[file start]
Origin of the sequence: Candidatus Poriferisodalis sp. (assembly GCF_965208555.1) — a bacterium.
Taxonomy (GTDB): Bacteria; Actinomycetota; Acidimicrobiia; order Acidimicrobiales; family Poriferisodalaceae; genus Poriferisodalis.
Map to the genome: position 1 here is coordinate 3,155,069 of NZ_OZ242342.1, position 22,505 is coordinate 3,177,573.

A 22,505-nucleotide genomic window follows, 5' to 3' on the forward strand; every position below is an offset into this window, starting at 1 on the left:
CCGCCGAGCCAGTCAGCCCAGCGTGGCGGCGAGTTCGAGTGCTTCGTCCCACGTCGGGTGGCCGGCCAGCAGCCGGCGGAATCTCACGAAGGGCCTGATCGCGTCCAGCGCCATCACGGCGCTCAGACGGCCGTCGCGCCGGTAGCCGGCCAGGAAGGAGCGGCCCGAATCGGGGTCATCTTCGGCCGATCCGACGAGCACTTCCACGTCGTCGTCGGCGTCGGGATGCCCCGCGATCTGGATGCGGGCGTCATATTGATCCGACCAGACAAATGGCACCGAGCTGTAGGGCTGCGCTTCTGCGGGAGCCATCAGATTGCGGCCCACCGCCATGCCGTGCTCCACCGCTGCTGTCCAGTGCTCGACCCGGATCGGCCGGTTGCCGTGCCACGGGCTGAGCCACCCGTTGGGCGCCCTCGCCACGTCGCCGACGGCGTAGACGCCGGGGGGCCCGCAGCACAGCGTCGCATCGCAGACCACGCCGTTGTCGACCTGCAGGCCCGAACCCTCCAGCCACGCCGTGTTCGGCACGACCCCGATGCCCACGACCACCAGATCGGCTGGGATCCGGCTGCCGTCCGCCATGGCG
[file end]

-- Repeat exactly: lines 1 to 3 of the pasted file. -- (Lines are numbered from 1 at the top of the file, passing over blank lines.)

Origin of the sequence: Candidatus Poriferisodalis sp. (assembly GCF_965208555.1) — a bacterium.
Taxonomy (GTDB): Bacteria; Actinomycetota; Acidimicrobiia; order Acidimicrobiales; family Poriferisodalaceae; genus Poriferisodalis.
Map to the genome: position 1 here is coordinate 3,155,069 of NZ_OZ242342.1, position 22,505 is coordinate 3,177,573.